It’s first of all a cultural problem. That’s because everything evolves from a culture. I would want to ask a question? Have you ever seen a big corporation that is predominantly owned by a Cross Riverian or an Akwaibomite, and has outlived the first-generation Management or Owners?
(2) It’s a political problem because there is a total lapse in leadership in the South-south region of Nigeria. Majority of our political class here do not know their right from left. They don’t understand how to formulate policies and to what end. So they have no policy direction geared toward SUSTAINABLE development.
(3) It’s an elitist flaw because the way we understand and interpret enlightenment, wealth and success is greatly retrogressive. When you live in an environment where people think that success means having what others cannot have or cannot afford – building an economic distinction using poverty and illiteracy and/or misinformation as a tool – then those sets of people can obviously not fund a tech start-up or any start-up for that matter.
(4) It’s an economic problem because there is what is called the factor context. Five factors drives private sector development and economic growth:
1. The Political/ Social Climate: the way we structure and play our politics have huge influence on economic growth. Because this is one of the indices that big corporations and multinationals look out for to make an investment decision. Do we have a working democracy optimised by the rule of law? Are there effective and aggressive Civil Society Organisations and engagements? Or, are we still arresting people like Agba Jalingo for speaking up? By what process do the people hold their government accountable?
2. Openness and Accessibility: what does it take to do business in Nigeria in general, talk less of Calabar? What are the entry requirement? What are the processes and how easy and fast can one get things done? Did you know that for 3 months now since my friend filed for business name registration, CAC have not been able to register that name? Can you imagine that? Also, is there a level-playing-field where everyone can compete based on innovation, reasoning and intelligence and not cronyism?
3. Product Market: how developed is the product market? What does it take, or how easy is it to patent your inventions and innovations. Does copyright work in Nigeria at all? How many ideas and products have been patented in Nigeria? Are there standards for designs, product development, unique identities, etc. Are you aware that after I registered Skil-Hub Leading-edge Ltd. in 2016, CAC have registered others like “Skilhob International”, Skilhubs Services”, etc? But there is a provision that prohibits similar name registration or even the risk of sounding the same. But there is no system for checking such. So, how do I claim damages or whatsoever now? Okay; after Mark registered Facebook, have you heard of “Facebooks” or “Facebuk”? Think about this.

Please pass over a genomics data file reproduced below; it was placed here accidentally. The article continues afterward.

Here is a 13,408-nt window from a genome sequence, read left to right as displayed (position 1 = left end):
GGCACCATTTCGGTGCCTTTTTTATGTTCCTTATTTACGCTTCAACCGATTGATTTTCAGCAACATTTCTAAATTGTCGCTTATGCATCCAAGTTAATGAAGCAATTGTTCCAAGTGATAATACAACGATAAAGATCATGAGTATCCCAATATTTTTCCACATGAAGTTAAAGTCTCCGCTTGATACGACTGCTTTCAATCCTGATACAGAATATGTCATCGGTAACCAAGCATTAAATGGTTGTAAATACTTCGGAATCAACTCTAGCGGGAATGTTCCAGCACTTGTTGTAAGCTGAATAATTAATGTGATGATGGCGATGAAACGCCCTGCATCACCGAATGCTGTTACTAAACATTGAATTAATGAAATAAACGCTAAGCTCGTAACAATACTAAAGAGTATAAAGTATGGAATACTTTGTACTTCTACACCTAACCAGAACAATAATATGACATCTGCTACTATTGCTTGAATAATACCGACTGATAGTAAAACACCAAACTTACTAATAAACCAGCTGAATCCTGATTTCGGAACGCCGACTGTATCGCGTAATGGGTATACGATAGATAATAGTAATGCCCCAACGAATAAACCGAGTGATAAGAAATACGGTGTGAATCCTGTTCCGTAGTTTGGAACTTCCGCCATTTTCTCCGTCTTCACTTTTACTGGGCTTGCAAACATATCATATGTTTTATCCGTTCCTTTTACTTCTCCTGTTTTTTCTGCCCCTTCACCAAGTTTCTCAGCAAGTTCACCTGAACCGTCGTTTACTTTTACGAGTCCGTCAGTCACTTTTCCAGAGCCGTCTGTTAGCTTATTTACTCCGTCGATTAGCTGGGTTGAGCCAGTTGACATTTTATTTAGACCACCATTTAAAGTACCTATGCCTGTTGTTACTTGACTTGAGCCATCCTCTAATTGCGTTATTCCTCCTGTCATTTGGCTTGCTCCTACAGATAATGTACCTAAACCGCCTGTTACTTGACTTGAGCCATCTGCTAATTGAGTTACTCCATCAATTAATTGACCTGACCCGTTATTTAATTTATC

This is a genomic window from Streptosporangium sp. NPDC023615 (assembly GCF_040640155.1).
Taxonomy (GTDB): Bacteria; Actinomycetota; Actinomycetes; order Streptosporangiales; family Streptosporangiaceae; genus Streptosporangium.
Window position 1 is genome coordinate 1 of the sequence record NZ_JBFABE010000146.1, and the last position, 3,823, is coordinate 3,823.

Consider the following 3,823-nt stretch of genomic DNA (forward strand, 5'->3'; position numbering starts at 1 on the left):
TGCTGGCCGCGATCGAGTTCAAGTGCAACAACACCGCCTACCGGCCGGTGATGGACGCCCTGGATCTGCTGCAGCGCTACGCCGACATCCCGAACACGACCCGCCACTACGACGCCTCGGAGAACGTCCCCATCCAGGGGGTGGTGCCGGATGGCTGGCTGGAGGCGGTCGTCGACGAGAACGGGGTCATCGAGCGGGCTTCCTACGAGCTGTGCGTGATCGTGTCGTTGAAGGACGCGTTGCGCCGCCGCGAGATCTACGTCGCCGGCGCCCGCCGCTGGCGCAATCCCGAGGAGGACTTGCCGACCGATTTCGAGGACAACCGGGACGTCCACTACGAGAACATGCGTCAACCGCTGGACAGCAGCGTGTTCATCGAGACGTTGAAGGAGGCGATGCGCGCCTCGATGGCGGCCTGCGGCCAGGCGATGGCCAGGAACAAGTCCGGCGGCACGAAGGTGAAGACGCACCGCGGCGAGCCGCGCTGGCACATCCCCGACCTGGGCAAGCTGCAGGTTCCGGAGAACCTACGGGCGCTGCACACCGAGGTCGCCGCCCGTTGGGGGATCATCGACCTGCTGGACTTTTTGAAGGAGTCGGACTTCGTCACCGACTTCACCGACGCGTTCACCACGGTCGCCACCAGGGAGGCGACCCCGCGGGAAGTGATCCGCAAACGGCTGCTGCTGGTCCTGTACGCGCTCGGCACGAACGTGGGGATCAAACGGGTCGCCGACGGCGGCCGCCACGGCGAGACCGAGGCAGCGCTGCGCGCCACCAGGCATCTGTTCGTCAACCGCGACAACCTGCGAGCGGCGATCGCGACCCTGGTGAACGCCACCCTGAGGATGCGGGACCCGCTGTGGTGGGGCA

4. Labour Market: do we have the needed talents to sustain and optimise our tech innovations? Can you walk into Unical and source for a talent in Computer Science Department for your tech development? How many accredited training institutions are training for today’s knowledge economy in Cross River or Akwa Ibom States? Are there strong Labour Unions that government respect?
5. Capital Market: how easy is it to access funds in Cross River or Akwa Ibom State? Do we have VCs there? Are there Equity Investment Institutions there? What debts and credit facilities are available? Do government guarantee loans for start-ups in Cross River State. Is there a place where MSMEs are actively planned for and developed? Are there Risk Management Services providers in Cross River or Akwa Ibom States?
In conclusion, it is possible to have a Start-up Hub were ideas are developed at least to attain a Minimum Viable Product, but who is to fund, considering my submission at the beginning of this write-up? A company can start and survive in Cross River State and/or Akwa Ibom State. It can also scale from there to other parts of the country. But here is the challenge, it will take the company doing one of two things, or, they takes the third option which is very common:
1. Change the context: they will have to provide for what is lacking in the state – as it bothers some of the factor contexts – to enable them thrive. Or,
2. Adapt: adjust themselves to the reality in the State if it will enable them thrive.
3. Stay away.
The last option has always been the best option for businesses and individuals like you, Efio-Ita Nyok, Solomon Nkam Ubi, Johnson Ibiang, Ukorebi Esien, and me. Stay way – save your limited resources and energy.